28Oct13: Posted complete facsimile of Herbert of Cherbury lute book.  This is a rich source of  English lute music (180 pages), including many pieces unique to this source by Philip Rosseter, Jakub Reys, Robert Johnson, Daniel Bacheler, Charles Bocquet, René Saman, Diomedes Cato, Laurenzino Tracetti, Vincento Pinti, John Coprario,  Gabriel Bataille, Ennemond Gaultier, and others.  The copy is sometimes barely legible, with some pages later in the MS missing staves at the bottom, requiring a bit of creativity in the editing.   Alain Veylit made a beautiful edition of it in PDF format awhile back.  I plan to make my own edition. It's going to take awhile, but it's worth it.

23Oct13: Completed posting a cleaned-up and paginated copy of Gabriel Bataille's "Airs de differents autheurs", volumes 1-7.  This is a treasure trove of airs de cour in French tab, several hundreds of them.  Preceding the first bar of each piece  the tab shows the first note to be sung in the voice part. Sometimes, this implies a lute tuned to A.  Or it may simply be transposed.

05Sep13: Completed a major revamp and correction of my nearly 10,000 files.  I have standardized the library notation, adding library sigla to my designations. Alternate names for a document or  library are now separated by colons. Footnotes are simplified to omit comments. They are in three parts: 1. Publisher or library 2. Document 3. Editor and encoder credits. These are separated by double spaces. Comments and remarks are, along with other data, contained in the Section Annotation part of Fronimo (go to edit/secions/section annotations). This may not make a great deal of difference to many users, but the standardization should make it easier to construct the database for this site.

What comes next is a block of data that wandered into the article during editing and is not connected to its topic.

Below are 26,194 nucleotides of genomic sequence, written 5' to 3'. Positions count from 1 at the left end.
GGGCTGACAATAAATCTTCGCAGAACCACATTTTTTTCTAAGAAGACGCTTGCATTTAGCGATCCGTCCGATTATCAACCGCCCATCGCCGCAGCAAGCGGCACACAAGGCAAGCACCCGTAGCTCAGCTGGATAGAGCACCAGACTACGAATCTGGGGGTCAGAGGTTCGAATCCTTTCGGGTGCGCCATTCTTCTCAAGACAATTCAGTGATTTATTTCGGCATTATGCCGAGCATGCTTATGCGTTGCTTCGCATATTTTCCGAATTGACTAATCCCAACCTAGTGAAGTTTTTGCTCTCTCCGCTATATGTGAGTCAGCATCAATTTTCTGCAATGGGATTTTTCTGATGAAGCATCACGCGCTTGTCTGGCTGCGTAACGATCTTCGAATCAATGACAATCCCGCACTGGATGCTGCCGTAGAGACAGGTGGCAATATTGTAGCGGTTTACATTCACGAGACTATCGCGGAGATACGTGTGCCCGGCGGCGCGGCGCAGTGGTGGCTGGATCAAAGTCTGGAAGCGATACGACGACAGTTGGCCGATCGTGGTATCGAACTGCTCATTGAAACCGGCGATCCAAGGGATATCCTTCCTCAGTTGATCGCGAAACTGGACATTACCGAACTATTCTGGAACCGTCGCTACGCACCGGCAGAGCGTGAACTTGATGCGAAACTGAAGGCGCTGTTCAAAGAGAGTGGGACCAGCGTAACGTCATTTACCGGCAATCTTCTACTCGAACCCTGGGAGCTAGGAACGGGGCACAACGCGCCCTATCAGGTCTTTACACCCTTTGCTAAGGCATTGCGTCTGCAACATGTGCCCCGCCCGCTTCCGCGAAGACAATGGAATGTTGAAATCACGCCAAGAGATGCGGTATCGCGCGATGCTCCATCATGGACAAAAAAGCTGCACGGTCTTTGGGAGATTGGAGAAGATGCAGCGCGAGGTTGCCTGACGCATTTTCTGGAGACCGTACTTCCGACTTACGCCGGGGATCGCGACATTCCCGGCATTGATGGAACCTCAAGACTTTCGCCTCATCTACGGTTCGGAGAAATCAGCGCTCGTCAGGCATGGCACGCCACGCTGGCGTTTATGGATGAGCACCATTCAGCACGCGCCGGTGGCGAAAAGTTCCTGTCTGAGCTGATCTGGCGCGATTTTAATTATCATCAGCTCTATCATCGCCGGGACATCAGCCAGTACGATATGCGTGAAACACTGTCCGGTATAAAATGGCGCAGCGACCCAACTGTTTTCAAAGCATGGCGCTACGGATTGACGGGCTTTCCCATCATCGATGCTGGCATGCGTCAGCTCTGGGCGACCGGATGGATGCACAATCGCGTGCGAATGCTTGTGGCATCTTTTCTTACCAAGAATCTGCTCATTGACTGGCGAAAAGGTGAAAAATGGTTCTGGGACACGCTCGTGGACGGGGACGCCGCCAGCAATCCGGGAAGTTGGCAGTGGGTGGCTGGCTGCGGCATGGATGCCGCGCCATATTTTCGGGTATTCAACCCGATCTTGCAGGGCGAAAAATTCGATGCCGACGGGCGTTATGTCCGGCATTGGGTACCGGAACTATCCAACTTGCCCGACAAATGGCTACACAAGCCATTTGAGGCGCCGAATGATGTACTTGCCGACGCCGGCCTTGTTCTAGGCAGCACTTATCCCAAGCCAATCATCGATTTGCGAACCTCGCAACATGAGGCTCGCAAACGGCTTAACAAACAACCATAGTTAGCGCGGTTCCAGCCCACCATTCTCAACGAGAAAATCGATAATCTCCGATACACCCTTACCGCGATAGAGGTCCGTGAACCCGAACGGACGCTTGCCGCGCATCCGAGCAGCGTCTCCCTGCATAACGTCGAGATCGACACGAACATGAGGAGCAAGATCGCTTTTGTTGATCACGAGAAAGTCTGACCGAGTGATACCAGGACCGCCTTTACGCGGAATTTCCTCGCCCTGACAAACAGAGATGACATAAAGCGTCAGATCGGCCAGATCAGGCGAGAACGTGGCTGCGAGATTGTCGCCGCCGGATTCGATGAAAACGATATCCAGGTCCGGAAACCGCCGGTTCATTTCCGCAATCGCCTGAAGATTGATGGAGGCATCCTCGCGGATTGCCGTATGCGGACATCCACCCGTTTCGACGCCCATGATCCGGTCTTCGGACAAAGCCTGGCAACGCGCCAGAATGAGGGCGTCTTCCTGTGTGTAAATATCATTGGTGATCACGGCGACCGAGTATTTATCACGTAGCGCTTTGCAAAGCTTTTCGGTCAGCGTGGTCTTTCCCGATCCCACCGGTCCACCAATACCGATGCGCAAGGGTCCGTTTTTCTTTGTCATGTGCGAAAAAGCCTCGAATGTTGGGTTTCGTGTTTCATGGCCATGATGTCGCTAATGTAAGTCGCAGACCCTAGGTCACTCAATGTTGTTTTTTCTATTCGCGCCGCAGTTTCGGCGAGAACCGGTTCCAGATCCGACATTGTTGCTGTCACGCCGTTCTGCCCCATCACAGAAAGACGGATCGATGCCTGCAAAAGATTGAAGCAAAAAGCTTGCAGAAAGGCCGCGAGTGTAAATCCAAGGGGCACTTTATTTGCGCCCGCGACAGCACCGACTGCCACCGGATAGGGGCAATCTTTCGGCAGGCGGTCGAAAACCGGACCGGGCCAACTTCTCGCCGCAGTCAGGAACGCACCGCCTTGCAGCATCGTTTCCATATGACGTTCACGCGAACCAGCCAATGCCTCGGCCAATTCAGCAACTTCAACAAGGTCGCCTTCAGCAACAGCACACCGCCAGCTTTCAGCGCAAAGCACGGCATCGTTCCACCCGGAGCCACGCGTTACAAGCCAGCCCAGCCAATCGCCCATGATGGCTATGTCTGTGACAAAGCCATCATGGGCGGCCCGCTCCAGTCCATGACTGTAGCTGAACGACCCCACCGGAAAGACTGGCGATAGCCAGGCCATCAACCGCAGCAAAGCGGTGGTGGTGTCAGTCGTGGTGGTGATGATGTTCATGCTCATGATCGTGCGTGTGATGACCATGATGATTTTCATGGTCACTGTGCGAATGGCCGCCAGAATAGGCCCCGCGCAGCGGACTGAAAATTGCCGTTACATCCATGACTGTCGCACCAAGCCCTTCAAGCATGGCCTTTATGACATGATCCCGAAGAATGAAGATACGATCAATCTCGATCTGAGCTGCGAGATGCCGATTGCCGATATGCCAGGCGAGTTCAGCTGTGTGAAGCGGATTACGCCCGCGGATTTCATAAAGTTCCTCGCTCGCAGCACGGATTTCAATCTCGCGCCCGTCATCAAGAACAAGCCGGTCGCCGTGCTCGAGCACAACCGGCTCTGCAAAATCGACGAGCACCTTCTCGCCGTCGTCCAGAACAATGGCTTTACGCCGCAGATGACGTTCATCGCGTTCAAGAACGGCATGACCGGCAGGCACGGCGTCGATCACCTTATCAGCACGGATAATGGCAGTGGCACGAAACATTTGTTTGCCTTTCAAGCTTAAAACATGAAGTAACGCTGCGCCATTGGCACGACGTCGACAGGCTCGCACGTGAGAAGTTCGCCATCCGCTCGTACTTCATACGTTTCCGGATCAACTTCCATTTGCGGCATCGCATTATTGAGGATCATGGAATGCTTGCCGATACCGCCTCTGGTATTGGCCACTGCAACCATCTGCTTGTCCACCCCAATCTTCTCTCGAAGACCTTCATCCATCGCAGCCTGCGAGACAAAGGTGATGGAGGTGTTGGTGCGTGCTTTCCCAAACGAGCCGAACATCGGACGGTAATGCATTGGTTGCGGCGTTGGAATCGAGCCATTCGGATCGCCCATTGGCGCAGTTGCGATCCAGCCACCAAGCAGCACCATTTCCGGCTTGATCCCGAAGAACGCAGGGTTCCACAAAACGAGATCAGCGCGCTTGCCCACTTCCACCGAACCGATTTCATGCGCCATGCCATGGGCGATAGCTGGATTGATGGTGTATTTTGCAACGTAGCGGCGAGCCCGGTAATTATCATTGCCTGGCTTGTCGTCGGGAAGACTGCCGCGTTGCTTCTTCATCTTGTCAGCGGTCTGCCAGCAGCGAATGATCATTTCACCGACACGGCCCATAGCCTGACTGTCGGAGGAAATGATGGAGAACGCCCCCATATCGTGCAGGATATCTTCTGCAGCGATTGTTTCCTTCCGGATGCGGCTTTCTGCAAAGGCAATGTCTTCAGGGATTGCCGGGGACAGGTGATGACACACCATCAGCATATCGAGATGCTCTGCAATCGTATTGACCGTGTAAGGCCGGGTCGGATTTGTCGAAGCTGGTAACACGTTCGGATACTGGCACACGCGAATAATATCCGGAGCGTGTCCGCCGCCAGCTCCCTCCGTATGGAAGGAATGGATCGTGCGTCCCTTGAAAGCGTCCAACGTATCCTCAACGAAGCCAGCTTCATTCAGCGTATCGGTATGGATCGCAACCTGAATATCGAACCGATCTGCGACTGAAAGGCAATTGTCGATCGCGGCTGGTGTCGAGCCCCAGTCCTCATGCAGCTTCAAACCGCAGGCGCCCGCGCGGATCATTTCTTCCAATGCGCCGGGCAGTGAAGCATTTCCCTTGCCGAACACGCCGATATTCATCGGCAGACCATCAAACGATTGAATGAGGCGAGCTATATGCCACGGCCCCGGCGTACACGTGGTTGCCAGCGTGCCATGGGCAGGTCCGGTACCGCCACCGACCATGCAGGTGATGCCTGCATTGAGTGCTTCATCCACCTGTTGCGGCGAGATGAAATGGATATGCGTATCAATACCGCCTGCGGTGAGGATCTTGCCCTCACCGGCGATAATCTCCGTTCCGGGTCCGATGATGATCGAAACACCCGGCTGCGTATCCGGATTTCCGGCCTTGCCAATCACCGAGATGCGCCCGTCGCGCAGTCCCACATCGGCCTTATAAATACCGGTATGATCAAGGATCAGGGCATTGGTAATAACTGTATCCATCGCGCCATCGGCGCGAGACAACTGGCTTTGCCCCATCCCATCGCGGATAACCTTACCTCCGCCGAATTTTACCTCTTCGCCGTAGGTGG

26Jul13: Completed edition of Margaret Board Lute Book consisting of 192 pieces. The first part of the document is very accurate; a little over half way through, a different scribe takes over, and then it becomes very sloppy, with many wrong notes, absent or incorrect rhythm flags or flags with missing dots, and many line errors. In this section, there are also a number of pieces with alternate tunings. Despite the inaccuracies, though, many of these later pieces are quite lovely, and most are fairly simple.

25Jun13: Posted cleaned-up facsimile of the Margaret Board Lute Book.

08Jun13: Completed edition of Kapsberger's Intavolatura di Liuto, v.1 (1611), consisting of  8 toccatas, 12 galliards, and 12 correntes.  All very unusual pieces, especially the toccatas, which are quirky and unlike anything else I have encountered from that time period -- or any time period.  None of the music is especially difficult to play, especially the dances, which are generally quite easy and charming. About half are playable on 7 courses; the rest can be played on a 9- or 10-course instrument.

05Jun13: Posted facsimile of Kapsberger's Intavolatura di Liuto, v.1 (1611) thanks to , who kindly sent it to me froim Brazil.

04Jun13: Completed edition of  the Barley lute book. This contains the usual flowery dedication, but if I were Lady Lucie Sussex, I'd be embarrassed by it.  The pieces are great -- fine versions of popular galliards, pavanes, and allemandes by Francis Cutting and John Dowland.  But there were so many errors that it was obviously a quick and dirty job. The right hand fingering is very erratic and often wrong, and there are many line errors -- notes, and even whole chords one line too high or low.  Plus many wrong notes. Obviously, printing standards were much lower in the 16th century, and Barley never bothered to proofread it.  Nevertheless, the music is great.

02Jun13: Posted cleaned-up facsimile of the lute section of William Barley's "New booke of Tabliture"